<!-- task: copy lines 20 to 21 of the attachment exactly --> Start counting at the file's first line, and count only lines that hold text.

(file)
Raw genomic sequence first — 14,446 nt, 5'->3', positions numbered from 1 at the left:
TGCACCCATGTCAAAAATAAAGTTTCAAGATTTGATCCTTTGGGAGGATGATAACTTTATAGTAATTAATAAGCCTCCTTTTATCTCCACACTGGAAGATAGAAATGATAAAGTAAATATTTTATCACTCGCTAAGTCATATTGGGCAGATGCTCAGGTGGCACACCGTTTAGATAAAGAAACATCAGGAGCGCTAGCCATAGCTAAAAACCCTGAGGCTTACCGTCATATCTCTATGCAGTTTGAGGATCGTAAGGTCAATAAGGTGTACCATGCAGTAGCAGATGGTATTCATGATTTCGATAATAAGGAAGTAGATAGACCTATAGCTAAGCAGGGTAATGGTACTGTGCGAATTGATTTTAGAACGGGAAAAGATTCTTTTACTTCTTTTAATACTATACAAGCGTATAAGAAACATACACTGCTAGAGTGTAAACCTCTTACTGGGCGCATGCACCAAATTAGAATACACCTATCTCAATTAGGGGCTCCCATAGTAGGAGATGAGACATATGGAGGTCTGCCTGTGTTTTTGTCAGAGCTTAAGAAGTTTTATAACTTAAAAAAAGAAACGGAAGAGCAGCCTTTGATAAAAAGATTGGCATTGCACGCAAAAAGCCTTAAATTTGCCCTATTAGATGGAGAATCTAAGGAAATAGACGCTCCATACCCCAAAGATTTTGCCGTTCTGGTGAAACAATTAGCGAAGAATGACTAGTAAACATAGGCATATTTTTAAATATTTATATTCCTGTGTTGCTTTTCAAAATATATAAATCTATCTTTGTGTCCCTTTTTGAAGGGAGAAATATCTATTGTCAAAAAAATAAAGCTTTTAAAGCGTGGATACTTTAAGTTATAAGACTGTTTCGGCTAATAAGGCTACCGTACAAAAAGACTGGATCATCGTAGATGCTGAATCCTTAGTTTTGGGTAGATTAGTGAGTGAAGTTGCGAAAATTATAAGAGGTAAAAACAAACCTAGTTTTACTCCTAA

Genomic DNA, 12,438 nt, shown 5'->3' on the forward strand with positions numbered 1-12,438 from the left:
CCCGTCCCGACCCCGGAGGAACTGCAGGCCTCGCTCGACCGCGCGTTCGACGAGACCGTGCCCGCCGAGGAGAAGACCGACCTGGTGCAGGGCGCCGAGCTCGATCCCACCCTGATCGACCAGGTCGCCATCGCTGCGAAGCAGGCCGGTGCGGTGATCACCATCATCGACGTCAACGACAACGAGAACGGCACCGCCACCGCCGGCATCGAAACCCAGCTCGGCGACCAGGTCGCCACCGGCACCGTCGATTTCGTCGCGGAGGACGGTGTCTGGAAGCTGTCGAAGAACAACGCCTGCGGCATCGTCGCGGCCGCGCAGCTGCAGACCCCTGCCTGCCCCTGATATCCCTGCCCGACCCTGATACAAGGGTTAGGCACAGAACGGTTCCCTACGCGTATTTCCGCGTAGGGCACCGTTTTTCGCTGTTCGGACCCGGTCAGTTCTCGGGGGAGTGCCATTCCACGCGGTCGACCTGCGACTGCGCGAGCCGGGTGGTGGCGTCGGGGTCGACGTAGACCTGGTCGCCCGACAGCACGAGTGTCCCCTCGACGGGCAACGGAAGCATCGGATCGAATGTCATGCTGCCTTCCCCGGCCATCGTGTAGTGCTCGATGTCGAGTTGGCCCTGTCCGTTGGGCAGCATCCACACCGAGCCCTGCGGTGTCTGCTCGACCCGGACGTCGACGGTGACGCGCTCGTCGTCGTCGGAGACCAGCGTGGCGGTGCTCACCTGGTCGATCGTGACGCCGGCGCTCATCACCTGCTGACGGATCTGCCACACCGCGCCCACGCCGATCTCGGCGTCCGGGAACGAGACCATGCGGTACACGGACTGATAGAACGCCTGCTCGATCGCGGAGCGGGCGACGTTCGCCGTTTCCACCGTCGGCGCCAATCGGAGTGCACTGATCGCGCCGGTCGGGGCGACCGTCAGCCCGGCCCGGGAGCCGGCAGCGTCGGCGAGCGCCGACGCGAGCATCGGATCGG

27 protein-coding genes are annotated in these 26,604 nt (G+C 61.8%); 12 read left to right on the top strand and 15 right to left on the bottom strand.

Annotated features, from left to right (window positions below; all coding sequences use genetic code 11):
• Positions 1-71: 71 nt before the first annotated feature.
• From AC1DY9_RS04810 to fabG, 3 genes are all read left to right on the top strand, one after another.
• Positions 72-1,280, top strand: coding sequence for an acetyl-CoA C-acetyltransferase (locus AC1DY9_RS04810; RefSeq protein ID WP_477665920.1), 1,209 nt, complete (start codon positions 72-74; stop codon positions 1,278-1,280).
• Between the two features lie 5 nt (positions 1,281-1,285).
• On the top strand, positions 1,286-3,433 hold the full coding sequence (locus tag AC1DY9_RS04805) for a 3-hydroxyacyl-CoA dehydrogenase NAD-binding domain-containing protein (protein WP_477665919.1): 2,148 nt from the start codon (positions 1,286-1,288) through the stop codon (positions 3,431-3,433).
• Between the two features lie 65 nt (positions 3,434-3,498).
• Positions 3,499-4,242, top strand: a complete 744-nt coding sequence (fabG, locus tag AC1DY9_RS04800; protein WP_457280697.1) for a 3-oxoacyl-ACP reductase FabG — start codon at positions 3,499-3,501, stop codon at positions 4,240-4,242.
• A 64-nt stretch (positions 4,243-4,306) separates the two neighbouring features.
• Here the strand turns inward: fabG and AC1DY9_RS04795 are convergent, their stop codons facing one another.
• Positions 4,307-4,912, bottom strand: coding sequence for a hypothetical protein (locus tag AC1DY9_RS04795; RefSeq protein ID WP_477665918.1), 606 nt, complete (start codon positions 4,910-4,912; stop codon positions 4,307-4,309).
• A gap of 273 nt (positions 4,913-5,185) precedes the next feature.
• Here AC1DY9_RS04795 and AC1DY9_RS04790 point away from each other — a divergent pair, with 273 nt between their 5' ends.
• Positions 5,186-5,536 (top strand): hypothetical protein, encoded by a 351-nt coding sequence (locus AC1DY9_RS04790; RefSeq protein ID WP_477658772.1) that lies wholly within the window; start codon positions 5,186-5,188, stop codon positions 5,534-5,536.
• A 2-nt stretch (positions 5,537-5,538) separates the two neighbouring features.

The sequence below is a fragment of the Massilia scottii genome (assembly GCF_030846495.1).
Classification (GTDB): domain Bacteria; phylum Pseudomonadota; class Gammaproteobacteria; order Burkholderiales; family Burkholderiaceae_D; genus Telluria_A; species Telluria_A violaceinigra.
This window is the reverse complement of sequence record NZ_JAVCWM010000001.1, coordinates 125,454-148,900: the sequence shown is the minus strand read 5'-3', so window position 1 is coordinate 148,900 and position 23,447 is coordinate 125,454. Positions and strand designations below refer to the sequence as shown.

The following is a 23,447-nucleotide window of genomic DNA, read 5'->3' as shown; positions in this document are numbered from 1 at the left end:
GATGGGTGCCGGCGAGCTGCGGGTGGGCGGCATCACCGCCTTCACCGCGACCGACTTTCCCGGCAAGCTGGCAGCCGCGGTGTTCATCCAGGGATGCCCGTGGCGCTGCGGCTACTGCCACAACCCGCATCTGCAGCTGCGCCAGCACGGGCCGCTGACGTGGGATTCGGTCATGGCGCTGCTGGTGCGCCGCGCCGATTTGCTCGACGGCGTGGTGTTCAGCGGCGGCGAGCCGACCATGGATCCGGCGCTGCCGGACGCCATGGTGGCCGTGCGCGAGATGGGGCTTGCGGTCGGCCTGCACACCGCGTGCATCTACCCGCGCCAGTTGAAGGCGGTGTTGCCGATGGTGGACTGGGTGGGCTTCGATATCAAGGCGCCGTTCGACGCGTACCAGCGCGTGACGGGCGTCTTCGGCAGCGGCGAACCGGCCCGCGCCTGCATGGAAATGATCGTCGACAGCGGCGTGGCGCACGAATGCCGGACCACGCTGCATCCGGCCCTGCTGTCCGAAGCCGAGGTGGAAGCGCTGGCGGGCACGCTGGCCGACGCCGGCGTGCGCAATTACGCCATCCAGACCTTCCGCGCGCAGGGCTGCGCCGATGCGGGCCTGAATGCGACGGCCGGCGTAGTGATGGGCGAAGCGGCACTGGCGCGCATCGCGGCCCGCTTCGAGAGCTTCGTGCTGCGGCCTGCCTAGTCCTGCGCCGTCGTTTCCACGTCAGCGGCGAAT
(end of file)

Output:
• A 2-nt stretch (positions 5,537-5,538) separates the two neighbouring features.

The sequence below is a fragment of the Massilia scottii genome (assembly GCF_030846495.1).